I just finished reading Freakonomics, by the renowned University of Chicago economist Steven B. Levitt. Not only does Levitt constantly challenge the status quo, but he also explores the most random, unheard of questions in his book. For instance, Which is more dangerous, a gun or a swimming pool? If drug dealers are so rich, then why do they still live with their moms? Do people with distinctly black names such as Roshanda suffer an economic penalty? How does legalizing abortion in Roe vs. Wade result in a decrease in crime 20 years later? You’ll have to read the book to get the answers, but I must say that after going through 200 pages of such bizarre questions, Levitt has inspired me think in this Freakonomics-style fashion and become skeptical of the conventional wisdom. I expect HBS’s case method to augment this type of thinking and teach me to pose the right questions and look for hints as to how things aren’t quite what they seem.

Besides learning new perspectives and analytical thinking, I am sure that we are also expecting to get nasty cold-call on the one day we didn’t read that case. I guess all you can do is hope that it won’t be you! Most notably, I presume that by the end of our RC year, we all hope to land that dream internship (or in many cases, figure out what it is first) and experience one half of the “transformational” process, while also managing to make some good friends while we’re at it. What am I personally hoping this experience to be? Seeing as my goal is to work in Venture Capital – and I don’t doubt that 50% of our application essays read just like that – I am hoping to intern at either an early-stage VC fund, or take on an operating or product development role at a consumer startup. Entrepreneurship excites me, and I am eager to learn more about it so that I can someday start my own gig. During my internship, I also expect to be able to contribute in ways in which I was not capable of prior to my RC year. In terms of social life, I look forward to getting to know as many people at HBS as possible, as well as as many bars in Harvard Square as time permits! I want to meet folks who share my interest in entrepreneurship and perhaps launch a business venture later in the year. Once we learn more about what else is out there, we may even modify our trajectories a bit. And lastly, I hope to meet a tall, handsome quarterback by the name of Tom Brady.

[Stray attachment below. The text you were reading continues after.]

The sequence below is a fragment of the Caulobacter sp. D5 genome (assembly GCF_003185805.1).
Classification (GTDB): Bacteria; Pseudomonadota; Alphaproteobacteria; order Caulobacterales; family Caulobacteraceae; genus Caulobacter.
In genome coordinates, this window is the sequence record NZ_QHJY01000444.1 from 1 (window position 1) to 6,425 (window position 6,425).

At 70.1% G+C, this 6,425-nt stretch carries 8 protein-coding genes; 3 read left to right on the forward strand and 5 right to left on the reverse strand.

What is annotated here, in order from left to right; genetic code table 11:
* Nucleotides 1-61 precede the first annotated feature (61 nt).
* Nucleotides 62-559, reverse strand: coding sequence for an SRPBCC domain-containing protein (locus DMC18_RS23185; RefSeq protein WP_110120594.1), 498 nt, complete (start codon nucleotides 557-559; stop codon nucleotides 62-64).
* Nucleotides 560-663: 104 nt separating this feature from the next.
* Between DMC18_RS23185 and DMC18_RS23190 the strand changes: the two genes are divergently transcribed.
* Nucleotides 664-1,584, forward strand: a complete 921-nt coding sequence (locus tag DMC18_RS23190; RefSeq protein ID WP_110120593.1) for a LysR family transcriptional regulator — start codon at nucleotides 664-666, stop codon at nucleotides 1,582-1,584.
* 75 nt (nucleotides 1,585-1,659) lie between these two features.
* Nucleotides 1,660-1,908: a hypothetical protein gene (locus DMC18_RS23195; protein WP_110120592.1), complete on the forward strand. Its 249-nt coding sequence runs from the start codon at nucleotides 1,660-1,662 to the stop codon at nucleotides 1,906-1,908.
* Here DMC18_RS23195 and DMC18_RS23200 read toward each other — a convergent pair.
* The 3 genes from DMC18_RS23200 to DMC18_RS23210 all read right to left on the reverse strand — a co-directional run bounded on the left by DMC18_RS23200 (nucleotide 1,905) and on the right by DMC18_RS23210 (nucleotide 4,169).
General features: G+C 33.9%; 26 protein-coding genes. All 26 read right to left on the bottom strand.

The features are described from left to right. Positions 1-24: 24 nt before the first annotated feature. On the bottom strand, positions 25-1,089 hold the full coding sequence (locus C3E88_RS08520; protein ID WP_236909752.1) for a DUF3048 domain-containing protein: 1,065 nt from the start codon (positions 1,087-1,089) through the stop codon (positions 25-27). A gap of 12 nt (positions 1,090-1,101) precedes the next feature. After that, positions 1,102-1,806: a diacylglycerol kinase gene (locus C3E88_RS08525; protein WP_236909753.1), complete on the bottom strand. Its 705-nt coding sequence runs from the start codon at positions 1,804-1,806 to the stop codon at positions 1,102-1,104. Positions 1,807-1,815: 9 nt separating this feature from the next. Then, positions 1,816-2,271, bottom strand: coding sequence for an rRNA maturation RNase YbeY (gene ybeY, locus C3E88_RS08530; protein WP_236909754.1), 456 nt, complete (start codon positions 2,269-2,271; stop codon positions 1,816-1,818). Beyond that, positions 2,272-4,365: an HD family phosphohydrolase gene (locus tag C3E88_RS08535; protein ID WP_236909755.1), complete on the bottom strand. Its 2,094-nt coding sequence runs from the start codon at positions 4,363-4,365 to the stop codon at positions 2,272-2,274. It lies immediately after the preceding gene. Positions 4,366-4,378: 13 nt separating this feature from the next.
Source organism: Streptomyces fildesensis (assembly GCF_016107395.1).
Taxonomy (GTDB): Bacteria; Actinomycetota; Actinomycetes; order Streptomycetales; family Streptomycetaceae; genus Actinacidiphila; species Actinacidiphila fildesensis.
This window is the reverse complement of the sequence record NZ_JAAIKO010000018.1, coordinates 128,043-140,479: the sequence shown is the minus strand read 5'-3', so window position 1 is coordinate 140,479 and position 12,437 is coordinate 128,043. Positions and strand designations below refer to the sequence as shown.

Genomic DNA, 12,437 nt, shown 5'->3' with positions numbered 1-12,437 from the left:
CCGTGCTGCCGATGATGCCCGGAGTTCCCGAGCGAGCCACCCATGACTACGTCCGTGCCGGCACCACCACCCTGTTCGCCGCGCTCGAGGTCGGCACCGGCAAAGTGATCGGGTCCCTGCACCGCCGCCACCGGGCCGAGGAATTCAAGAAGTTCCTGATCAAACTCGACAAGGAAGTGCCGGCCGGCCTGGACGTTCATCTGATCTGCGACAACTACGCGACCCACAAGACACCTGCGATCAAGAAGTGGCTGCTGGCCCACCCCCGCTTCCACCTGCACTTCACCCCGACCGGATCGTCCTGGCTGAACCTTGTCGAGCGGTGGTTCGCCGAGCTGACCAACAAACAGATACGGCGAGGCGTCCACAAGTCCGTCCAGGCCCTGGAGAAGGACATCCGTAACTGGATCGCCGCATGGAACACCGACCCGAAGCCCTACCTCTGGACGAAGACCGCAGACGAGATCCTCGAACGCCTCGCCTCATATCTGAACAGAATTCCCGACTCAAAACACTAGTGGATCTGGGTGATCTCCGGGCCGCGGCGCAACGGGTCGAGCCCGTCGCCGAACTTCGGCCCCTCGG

September 5, 2006